For Hirst, the experience of the global pandemic has only served to strengthen his belief in the importance of strong relationships. “That really is number one for me,” he explains. “You develop relationships with banks and insurance providers, and with other organisations. Over the last 20 years, there have been some good times – a lot of good times – but there have also been bad times. It’s when those harder times come that you need to draw on those relationships.”
He also believes that in being a supplier of such an important food staple as rice, the organisation was in a fortunate position. “If you think about when COVID-19 hit Australia, what did people run to the shops for? They ran for toilet paper. And they ran for rice.”
With a surge in demand – “with orders at one point some 200% of forecasts” – and exporting to markets that were significantly affected by the pandemic, Hirst and the treasury team worked hard to ensure that the supply chain was supported, that cash was available when needed, “and that there was never a concern about the creditworthiness of our organisation.”
On the other side of the equation, it was important to ensure that customers were able to pay. “We needed to make sure that we were dealing with the right customers, and they were paying on time. But at the same time we were also there to support them if they were having trouble.”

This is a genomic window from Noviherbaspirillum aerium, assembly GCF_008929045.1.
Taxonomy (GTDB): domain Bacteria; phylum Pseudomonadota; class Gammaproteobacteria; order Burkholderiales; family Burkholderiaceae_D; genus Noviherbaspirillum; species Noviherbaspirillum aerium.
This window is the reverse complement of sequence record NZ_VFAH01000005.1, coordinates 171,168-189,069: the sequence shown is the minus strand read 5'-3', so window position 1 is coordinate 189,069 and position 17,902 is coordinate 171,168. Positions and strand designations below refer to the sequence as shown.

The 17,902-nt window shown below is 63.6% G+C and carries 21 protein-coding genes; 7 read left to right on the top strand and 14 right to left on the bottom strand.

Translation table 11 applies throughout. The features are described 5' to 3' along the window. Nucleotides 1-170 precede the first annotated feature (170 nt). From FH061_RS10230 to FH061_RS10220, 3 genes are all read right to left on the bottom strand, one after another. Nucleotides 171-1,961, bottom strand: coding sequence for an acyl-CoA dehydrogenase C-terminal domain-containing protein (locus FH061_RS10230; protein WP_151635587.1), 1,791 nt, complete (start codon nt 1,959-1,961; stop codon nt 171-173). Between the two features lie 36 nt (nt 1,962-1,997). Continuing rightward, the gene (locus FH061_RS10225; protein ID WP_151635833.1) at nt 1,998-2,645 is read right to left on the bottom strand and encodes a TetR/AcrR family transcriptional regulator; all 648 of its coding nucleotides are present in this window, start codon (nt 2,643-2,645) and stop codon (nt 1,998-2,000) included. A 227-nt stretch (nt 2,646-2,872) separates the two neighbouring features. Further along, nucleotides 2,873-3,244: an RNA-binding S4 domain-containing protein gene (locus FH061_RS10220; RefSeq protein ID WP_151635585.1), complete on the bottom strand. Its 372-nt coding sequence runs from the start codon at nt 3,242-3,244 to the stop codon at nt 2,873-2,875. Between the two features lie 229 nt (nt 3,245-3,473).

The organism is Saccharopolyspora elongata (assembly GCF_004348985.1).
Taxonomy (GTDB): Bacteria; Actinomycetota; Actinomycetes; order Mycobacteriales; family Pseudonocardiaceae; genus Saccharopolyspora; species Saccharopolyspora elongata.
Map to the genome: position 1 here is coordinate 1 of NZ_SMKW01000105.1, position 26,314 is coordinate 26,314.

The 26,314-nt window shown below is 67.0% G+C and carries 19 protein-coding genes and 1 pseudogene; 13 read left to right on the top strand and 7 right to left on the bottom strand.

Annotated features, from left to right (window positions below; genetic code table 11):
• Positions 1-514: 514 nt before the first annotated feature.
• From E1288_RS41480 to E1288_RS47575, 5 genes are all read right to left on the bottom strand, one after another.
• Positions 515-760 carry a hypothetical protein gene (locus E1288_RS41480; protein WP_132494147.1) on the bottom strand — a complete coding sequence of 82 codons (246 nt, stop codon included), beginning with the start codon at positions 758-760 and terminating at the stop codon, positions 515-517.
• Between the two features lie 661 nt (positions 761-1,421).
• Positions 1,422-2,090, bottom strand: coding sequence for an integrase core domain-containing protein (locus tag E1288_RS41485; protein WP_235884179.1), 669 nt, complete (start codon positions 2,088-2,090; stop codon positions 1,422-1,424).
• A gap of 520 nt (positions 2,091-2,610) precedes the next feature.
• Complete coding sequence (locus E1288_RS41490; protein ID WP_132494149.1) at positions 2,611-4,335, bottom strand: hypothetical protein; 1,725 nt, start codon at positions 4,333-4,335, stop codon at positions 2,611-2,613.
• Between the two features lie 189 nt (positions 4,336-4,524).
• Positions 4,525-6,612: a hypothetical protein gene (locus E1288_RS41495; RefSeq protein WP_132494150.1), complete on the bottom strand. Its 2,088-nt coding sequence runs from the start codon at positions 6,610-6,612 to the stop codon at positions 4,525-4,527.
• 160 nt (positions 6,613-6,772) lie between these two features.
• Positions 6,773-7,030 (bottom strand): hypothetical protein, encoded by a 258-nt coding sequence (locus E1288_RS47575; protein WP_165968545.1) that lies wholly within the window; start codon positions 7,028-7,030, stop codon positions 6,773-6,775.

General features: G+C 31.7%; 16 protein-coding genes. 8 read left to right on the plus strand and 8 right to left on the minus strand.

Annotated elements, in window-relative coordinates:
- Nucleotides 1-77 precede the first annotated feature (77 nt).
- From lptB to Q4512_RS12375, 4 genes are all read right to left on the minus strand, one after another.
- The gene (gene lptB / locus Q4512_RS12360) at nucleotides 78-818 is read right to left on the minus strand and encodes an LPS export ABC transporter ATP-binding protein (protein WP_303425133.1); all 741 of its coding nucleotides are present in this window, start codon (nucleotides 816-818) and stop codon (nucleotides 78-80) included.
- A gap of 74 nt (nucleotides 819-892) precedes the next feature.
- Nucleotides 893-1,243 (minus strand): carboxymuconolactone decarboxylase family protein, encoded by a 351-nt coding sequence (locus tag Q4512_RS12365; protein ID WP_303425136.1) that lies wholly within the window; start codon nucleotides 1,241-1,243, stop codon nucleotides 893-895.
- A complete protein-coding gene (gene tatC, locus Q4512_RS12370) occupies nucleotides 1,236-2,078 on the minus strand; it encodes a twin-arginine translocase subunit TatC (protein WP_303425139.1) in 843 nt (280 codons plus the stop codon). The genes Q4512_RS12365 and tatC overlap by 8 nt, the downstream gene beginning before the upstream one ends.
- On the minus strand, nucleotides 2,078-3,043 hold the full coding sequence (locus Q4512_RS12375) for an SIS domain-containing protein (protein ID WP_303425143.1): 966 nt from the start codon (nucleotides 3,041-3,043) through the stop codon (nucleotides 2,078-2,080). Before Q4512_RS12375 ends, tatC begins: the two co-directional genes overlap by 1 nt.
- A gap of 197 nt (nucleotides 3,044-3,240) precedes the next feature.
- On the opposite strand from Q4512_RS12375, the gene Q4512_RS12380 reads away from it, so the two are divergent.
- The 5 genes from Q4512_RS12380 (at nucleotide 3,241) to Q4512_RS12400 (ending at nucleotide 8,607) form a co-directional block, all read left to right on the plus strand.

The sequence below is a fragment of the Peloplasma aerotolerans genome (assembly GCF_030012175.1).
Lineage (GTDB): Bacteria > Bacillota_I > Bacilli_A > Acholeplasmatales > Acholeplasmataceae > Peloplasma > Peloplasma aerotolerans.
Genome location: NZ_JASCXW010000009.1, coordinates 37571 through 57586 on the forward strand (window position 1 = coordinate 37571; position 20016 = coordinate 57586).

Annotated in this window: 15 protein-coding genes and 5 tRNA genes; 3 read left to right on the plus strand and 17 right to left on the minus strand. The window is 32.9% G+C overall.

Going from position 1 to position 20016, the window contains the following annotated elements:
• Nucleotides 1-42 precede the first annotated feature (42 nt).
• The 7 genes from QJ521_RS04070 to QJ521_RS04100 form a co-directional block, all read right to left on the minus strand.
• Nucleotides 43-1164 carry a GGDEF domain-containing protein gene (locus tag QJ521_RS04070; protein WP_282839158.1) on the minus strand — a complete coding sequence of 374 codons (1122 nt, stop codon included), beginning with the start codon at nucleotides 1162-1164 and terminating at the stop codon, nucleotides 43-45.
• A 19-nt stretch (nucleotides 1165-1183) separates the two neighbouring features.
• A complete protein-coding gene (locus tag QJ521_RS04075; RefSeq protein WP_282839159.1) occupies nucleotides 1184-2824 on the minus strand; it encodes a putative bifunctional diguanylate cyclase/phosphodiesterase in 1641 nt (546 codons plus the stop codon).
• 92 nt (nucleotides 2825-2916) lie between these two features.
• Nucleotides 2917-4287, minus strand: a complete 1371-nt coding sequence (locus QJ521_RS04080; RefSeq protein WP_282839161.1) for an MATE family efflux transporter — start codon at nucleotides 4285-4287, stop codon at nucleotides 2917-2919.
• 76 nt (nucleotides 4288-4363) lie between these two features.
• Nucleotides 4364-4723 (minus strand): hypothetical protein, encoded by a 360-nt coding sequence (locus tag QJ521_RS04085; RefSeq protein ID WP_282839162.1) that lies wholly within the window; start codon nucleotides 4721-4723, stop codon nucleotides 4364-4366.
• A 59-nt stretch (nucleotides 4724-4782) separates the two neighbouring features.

Some other major challenges that Hirst faced were in the insurance markets and the foreign exchange markets. “In this COVID-19 environment, the insurance market has gone haywire. With the financial markets that happened quickly. But because most insurance contracts are renewed on an annual basis, it has taken time for the effect to work through to policy holders.”
For Hirst, it all comes back to the organisation’s understanding of, and appetite for, risk. “Do we truly understand our appetite for risk? And what can we do to make sure we’re buying an insurance portfolio that’s really fit for purpose in terms of protecting or reducing costs in this type of environment? That’s probably our biggest challenge at the moment.”
In addition, Hirst notes that foreign exchange fluctuations have always had a significant impact on Australian companies. “We don’t know for sure where that is going. There is a wide range of expectations from highly qualified researchers in banks,” he says. “What we have to do is to figure out where best to place the hedging portfolios that we have in order to best protect our organisation. But it may also represent a good opportunity for our growers.”
The pros and cons of remote working